I’m coming to the conclusion that the last couple of weeks of depression and exhaustion that I’ve been experiencing were the result of over-training and under-eating. In an effort to counteract that I’ve take the following steps:
- I picked up some healthy fats yesterday to incorporate into my diet – avocados for my salads, sour cream for my baked potatoes, nuts for…just eating, a very little bit at a time. You have to be careful with nuts!
- I’m scaling back my workouts. This morning I ran my usual 3.2 mile route. That’s enough for today. Pushing for longer distances was probably more than I needed to do at a time when I’d drastically reduced my intake.
I also ordered some new running shoes, that’s nothing to do with the rest of it, just more of a treat for me and it was time. Running in new shoes is so great, I’m really looking forward to getting them next week and running on clouds for a while!
I’ve been having some further thoughts on the Biggest Loser report that came out earlier this week. And, well, the show in general. I’ve never watched the Biggest Loser, so obviously I’m not in the best place to critique it, but let me just tell you why I’ve never watched it and maybe that will help explain why I find it distasteful.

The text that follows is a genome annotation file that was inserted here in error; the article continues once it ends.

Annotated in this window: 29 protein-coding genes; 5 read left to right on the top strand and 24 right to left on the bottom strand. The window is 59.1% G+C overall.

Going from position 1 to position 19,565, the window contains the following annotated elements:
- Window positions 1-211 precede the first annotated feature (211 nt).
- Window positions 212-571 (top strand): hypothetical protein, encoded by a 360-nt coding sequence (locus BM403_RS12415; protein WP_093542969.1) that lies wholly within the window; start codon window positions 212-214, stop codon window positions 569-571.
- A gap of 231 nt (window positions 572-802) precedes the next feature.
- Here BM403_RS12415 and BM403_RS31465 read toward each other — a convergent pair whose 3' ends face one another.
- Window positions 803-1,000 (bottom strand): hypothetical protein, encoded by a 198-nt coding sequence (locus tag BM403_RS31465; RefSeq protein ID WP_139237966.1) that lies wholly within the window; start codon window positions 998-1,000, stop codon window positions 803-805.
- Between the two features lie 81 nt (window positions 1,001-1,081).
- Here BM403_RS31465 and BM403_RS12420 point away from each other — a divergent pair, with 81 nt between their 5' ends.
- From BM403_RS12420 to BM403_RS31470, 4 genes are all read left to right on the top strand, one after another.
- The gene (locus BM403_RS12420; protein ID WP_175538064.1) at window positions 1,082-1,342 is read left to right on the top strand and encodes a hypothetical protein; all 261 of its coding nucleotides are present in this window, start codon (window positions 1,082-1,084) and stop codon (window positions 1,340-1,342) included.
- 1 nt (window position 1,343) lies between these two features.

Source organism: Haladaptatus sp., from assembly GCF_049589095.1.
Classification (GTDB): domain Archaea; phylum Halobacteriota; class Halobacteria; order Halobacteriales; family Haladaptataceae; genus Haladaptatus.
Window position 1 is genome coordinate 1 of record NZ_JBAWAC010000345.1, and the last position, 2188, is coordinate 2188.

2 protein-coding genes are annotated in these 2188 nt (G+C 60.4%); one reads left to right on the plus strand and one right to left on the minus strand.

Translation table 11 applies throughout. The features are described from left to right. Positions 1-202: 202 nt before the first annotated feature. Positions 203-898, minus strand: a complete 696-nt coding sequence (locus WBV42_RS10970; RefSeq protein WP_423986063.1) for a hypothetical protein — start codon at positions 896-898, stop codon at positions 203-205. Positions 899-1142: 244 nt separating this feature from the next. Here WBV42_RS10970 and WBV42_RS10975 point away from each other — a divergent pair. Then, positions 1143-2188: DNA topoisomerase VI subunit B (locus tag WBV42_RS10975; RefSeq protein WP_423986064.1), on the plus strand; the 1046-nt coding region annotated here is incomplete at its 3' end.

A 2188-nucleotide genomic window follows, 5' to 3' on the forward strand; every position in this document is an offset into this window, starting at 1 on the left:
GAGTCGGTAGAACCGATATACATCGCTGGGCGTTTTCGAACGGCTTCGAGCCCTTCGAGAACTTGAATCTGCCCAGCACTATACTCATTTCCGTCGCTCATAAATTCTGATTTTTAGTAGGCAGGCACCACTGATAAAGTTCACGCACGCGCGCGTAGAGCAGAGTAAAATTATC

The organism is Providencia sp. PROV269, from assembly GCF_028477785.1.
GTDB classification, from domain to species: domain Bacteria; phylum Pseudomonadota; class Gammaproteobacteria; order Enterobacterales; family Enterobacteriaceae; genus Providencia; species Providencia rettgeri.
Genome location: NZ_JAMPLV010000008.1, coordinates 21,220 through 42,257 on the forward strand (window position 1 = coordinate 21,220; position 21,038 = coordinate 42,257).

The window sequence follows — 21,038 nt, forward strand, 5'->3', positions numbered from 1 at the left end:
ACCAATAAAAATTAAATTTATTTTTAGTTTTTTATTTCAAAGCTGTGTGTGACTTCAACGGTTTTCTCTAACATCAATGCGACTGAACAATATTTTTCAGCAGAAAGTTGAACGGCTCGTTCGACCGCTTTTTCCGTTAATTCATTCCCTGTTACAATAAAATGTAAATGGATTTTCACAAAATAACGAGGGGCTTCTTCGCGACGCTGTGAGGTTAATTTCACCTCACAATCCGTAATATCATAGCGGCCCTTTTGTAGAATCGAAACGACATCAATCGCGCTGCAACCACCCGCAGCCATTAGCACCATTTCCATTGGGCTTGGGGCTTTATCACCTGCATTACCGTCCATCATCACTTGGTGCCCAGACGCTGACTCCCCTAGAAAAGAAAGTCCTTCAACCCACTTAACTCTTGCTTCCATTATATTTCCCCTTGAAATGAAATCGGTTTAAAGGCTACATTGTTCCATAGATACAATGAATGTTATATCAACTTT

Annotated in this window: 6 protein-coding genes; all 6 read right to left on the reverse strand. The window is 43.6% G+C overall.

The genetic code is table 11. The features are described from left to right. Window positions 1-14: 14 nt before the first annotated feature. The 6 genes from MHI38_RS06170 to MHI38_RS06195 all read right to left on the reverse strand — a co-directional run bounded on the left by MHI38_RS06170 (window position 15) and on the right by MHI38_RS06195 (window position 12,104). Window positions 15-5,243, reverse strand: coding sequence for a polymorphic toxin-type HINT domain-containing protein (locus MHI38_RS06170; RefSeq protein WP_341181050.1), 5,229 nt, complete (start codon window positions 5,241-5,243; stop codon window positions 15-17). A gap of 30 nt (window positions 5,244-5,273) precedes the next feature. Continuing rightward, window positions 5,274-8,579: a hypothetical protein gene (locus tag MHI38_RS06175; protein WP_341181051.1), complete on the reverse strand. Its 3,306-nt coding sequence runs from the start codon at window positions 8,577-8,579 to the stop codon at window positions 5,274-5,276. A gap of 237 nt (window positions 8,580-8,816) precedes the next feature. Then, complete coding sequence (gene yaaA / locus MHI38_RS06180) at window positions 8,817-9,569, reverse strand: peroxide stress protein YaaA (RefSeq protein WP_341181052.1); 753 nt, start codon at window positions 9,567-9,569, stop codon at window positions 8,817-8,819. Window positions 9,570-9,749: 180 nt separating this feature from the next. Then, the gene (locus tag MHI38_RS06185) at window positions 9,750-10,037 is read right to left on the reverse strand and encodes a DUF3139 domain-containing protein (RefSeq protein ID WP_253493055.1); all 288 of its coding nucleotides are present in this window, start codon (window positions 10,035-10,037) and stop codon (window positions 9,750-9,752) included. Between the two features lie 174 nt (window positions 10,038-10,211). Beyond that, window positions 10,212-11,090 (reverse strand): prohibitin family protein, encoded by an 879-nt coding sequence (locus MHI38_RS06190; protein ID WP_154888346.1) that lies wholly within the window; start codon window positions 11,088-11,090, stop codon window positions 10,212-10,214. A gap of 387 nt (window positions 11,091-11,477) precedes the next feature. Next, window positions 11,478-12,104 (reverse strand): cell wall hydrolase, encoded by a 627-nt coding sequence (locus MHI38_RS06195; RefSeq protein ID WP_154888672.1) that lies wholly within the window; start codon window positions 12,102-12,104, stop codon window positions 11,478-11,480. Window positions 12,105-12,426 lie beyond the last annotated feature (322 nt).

The Biggest Loser, far as I can tell, is predicated on the principle that fat people should be ashamed of their bodies and work like hell to change them. Further, it appears to be a platform for fat-shaming with a nationally televised reach. The appeal of the show seems to be based solely upon the desire of a national audience to see fat people understand how wrong their bodies are, and be forced to change them. The whole idea of the show assumes the obvious underlying statement that fat people must be humiliated into changing their ways, and the most entertaining way to do that is to set them to compete against one another like animals. To make them into a spectacle. I abhor every single part of this message. As a person who grew up fat, I am disgusted by the very premise of this show. It wounds me viscerally to be reminded that for the first 30 years of my life the only value many could see in me was as a figure of pity, scorn, and to serve as a warning to others.
Add in the complete lack of support and follow-through for the contestants inherent in a reality TV show, and I firmly believe that the show is not about “helping” fat people, it’s about making them into a spectacle for gawking, mockery, and derision. When the contestants inevitably gain back the weight they lost – because they haven’t learned the skills, tools, and behaviors they’d need to keep it off, and they haven’t received any long-term support – the publicity around their failure humiliates them yet again, meanwhile driving ratings for the show up, up, up. Because any publicity is good publicity for the show. But not for the humans upon which it preys.
So there you have it. My uninformed views on a show I haven’t seen and likely never will.